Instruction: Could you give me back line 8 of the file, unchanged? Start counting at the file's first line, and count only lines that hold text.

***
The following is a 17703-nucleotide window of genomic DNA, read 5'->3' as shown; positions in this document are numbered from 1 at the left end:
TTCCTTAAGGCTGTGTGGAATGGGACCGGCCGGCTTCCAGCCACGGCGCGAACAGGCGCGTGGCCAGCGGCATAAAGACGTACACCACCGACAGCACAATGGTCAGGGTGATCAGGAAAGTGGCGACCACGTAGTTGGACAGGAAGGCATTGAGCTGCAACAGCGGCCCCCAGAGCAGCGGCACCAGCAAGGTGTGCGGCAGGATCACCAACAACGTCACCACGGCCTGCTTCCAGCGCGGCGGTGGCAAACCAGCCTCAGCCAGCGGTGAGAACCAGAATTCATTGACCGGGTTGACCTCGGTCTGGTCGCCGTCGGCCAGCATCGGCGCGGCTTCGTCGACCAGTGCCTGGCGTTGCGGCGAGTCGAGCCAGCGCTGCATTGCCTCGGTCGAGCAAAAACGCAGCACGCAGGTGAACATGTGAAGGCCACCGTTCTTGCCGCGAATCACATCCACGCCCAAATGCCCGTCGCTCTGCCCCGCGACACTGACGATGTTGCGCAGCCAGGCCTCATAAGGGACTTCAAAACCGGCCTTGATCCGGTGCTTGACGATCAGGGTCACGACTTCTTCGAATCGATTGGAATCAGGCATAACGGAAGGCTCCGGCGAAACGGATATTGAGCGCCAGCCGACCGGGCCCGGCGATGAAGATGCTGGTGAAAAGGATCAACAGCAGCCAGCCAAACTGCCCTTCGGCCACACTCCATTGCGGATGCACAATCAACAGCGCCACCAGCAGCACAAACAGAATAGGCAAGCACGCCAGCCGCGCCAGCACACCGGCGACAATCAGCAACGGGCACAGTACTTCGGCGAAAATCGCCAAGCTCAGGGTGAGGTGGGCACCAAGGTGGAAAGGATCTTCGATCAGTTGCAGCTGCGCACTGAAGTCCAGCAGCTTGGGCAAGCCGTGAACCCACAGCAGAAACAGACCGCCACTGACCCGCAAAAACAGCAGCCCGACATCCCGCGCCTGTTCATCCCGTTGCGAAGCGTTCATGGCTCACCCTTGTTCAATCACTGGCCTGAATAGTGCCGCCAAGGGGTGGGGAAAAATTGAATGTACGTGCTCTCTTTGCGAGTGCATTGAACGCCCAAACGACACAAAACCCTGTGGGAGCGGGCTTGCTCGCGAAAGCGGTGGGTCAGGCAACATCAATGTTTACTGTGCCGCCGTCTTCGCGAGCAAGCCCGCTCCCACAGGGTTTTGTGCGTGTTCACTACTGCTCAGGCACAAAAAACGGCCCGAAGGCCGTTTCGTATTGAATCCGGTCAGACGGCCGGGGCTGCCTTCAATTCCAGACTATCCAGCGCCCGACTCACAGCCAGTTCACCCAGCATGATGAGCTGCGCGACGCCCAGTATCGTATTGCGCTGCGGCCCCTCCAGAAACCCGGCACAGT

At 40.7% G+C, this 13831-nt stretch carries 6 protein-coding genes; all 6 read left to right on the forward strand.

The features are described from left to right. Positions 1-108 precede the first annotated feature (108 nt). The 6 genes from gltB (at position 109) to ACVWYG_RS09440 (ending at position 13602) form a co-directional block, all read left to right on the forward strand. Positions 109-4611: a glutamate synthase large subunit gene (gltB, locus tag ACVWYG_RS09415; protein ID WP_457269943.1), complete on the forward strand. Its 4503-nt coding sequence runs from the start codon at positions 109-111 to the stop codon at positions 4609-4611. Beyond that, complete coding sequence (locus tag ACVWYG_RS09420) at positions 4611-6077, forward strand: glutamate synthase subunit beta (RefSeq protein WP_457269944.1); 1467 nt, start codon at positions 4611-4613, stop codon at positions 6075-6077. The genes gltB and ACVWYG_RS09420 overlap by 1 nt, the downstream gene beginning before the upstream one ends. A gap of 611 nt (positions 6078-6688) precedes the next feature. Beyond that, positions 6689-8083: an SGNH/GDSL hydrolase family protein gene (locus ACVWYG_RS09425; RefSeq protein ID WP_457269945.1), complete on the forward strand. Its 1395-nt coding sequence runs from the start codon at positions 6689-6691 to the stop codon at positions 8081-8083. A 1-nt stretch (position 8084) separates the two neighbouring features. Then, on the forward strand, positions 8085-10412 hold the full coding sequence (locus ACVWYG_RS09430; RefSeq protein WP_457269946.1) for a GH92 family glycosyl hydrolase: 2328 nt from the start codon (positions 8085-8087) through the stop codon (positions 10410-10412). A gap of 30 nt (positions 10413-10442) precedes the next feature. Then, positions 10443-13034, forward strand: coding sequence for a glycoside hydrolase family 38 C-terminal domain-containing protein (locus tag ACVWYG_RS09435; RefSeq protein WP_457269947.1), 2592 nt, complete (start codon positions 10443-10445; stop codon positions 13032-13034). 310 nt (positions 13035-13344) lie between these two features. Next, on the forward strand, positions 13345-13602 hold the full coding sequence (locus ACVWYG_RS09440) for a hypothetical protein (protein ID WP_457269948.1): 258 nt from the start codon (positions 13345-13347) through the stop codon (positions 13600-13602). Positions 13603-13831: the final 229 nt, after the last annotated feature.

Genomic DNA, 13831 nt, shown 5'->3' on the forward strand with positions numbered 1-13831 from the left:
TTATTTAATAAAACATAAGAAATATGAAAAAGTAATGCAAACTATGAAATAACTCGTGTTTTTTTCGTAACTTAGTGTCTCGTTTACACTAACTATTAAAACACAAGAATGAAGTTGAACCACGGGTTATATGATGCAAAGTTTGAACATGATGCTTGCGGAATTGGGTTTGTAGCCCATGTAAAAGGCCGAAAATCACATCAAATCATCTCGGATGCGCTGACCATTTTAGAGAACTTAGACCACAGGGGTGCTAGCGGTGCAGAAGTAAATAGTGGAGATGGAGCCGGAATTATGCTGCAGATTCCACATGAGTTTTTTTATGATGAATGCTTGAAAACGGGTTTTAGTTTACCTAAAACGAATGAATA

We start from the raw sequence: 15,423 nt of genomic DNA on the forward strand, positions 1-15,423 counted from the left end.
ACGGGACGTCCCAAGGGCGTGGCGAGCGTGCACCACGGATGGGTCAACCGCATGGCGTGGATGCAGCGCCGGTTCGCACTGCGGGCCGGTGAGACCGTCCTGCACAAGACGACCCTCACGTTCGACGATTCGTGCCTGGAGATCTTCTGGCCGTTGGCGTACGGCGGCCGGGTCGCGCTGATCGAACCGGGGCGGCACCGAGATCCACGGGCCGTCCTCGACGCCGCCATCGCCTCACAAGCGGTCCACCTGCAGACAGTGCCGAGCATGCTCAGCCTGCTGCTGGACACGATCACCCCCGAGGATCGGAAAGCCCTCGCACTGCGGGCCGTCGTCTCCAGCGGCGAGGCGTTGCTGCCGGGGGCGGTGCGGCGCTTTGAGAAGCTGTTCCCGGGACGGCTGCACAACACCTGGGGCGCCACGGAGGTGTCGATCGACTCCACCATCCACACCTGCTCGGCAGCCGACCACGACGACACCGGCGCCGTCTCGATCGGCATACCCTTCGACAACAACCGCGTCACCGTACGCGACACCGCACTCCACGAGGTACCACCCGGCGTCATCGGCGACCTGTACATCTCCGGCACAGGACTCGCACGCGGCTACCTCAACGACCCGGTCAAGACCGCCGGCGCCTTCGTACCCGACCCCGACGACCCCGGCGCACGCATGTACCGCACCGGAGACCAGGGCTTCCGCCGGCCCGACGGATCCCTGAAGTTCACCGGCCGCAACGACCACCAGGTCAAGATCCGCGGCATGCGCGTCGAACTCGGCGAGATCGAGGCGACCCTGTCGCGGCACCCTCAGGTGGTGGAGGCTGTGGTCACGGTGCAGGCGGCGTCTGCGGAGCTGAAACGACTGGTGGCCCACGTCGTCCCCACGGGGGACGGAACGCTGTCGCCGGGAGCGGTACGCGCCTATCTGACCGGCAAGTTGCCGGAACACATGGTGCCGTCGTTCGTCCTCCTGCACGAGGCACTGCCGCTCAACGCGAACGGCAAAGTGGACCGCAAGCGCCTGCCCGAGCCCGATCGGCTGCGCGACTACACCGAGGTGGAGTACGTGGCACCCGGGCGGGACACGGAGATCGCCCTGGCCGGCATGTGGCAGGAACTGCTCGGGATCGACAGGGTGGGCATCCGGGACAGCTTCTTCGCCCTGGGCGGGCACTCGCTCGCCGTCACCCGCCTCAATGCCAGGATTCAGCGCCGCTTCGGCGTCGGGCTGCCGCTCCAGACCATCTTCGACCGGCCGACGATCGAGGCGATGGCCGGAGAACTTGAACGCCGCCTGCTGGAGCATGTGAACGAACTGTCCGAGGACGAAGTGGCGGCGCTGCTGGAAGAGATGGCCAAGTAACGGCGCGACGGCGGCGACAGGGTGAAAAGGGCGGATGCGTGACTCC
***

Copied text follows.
ACGGGACGTCCCAAGGGCGTGGCGAGCGTGCACCACGGATGGGTCAACCGCATGGCGTGGATGCAGCGCCGGTTCGCACTGCGGGCCGGTGAGACCGTCCTGCACAAGACGACCCTCACGTTCGACGATTCGTGCCTGGAGATCTTCTGGCCGTTGGCGTACGGCGGCCGGGTCGCGCTGATCGAACCGGGGCGGCACCGAGATCCACGGGCCGTCCTCGACGCCGCCATCGCCTCACAAGCGGTCCACCTGCAGACAGTGCCGAGCATGCTCAGCCTGCTGCTGGACACGATCACCCCCGAGGATCGGAAAGCCCTCGCACTGCGGGCCGTCGTCTCCAGCGGCGAGGCGTTGCTGCCGGGGGCGGTGCGGCGCTTTGAGAAGCTGTTCCCGGGACGGCTGCACAACACCTGGGGCGCCACGGAGGTGTCGATCGACTCCACCATCCACACCTGCTCGGCAGCCGACCACGACGACACCGGCGCCGTCTCGATCGGCATACCCTTCGACAACAACCGCGTCACCGTACGCGACACCGCACTCCACGAGGTACCACCCGGCGTCATCGGCGACCTGTACATCTCCGGCACAGGACTCGCACGCGGCTACCTCAACGACCCGGTCAAGACCGCCGGCGCCTTCGTACCCGACCCCGACGACCCCGGCGCACGCATGTACCGCACCGGAGACCAGGGCTTCCGCCGGCCCGACGGATCCCTGAAGTTCACCGGCCGCAACGACCACCAGGTCAAGATCCGCGGCATGCGCGTCGAACTCGGCGAGATCGAGGCGACCCTGTCGCGGCACCCTCAGGTGGTGGAGGCTGTGGTCACGGTGCAGGCGGCGTCTGCGGAGCTGAAACGACTGGTGGCCCACGTCGTCCCCACGGGGGACGGAACGCTGTCGCCGGGAGCGGTACGCGCCTATCTGACCGGCAAGTTGCCGGAACACATGGTGCCGTCGTTCGTCCTCCTGCACGAGGCACTGCCGCTCAACGCGAACGGCAAAGTGGACCGCAAGCGCCTGCCCGAGCCCGATCGGCTGCGCGACTACACCGAGGTGGAGTACGTGGCACCCGGGCGGGACACGGAGATCGCCCTGGCCGGCATGTGGCAGGAACTGCTCGGGATCGACAGGGTGGGCATCCGGGACAGCTTCTTCGCCCTGGGCGGGCACTCGCTCGCCGTCACCCGCCTCAATGCCAGGATTCAGCGCCGCTTCGGCGTCGGGCTGCCGCTCCAGACCATCTTCGACCGGCCGACGATCGAGGCGATGGCCGGAGAACTTGAACGCCGCCTGCTGGAGCATGTGAACGAACTGTCCGAGGACGAAGTGGCGGCGCTGCTGGAAGAGATGGCCAAGTAACGGCGCGACGGCGGCGACAGGGTGAAAAGGGCGGATGCGTGACTCC